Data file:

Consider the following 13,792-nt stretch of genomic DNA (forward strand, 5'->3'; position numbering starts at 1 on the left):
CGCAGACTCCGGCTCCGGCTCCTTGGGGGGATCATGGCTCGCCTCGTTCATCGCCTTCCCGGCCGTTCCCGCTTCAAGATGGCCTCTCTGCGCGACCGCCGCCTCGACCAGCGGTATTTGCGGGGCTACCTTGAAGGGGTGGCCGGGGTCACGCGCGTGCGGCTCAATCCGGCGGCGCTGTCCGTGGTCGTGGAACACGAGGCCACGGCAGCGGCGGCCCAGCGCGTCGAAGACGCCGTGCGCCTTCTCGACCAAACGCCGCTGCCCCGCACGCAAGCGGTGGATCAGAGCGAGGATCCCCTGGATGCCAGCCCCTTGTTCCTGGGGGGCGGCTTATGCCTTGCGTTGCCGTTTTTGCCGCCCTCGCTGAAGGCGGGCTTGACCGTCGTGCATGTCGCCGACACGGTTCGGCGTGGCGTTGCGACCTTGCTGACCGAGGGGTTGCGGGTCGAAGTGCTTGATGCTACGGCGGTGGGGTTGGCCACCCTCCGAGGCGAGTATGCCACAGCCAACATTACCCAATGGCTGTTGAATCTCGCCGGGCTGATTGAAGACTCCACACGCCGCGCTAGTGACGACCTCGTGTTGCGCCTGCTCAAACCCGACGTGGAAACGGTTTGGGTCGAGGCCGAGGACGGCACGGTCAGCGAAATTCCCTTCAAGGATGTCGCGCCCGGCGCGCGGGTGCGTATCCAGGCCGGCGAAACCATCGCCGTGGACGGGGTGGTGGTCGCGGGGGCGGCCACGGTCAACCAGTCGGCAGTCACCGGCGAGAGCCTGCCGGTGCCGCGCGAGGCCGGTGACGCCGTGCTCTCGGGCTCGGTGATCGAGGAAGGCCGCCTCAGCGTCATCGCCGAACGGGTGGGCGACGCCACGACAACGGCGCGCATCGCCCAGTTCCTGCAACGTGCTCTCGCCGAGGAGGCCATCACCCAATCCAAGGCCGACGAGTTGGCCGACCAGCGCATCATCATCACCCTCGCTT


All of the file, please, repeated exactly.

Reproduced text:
Consider the following 13,792-nt stretch of genomic DNA (forward strand, 5'->3'; position numbering starts at 1 on the left):
CGCAGACTCCGGCTCCGGCTCCTTGGGGGGATCATGGCTCGCCTCGTTCATCGCCTTCCCGGCCGTTCCCGCTTCAAGATGGCCTCTCTGCGCGACCGCCGCCTCGACCAGCGGTATTTGCGGGGCTACCTTGAAGGGGTGGCCGGGGTCACGCGCGTGCGGCTCAATCCGGCGGCGCTGTCCGTGGTCGTGGAACACGAGGCCACGGCAGCGGCGGCCCAGCGCGTCGAAGACGCCGTGCGCCTTCTCGACCAAACGCCGCTGCCCCGCACGCAAGCGGTGGATCAGAGCGAGGATCCCCTGGATGCCAGCCCCTTGTTCCTGGGGGGCGGCTTATGCCTTGCGTTGCCGTTTTTGCCGCCCTCGCTGAAGGCGGGCTTGACCGTCGTGCATGTCGCCGACACGGTTCGGCGTGGCGTTGCGACCTTGCTGACCGAGGGGTTGCGGGTCGAAGTGCTTGATGCTACGGCGGTGGGGTTGGCCACCCTCCGAGGCGAGTATGCCACAGCCAACATTACCCAATGGCTGTTGAATCTCGCCGGGCTGATTGAAGACTCCACACGCCGCGCTAGTGACGACCTCGTGTTGCGCCTGCTCAAACCCGACGTGGAAACGGTTTGGGTCGAGGCCGAGGACGGCACGGTCAGCGAAATTCCCTTCAAGGATGTCGCGCCCGGCGCGCGGGTGCGTATCCAGGCCGGCGAAACCATCGCCGTGGACGGGGTGGTGGTCGCGGGGGCGGCCACGGTCAACCAGTCGGCAGTCACCGGCGAGAGCCTGCCGGTGCCGCGCGAGGCCGGTGACGCCGTGCTCTCGGGCTCGGTGATCGAGGAAGGCCGCCTCAGCGTCATCGCCGAACGGGTGGGCGACGCCACGACAACGGCGCGCATCGCCCAGTTCCTGCAACGTGCTCTCGCCGAGGAGGCCATCACCCAATCCAAGGCCGACGAGTTGGCCGACCAGCGCATCATCATCACCCTCGCTT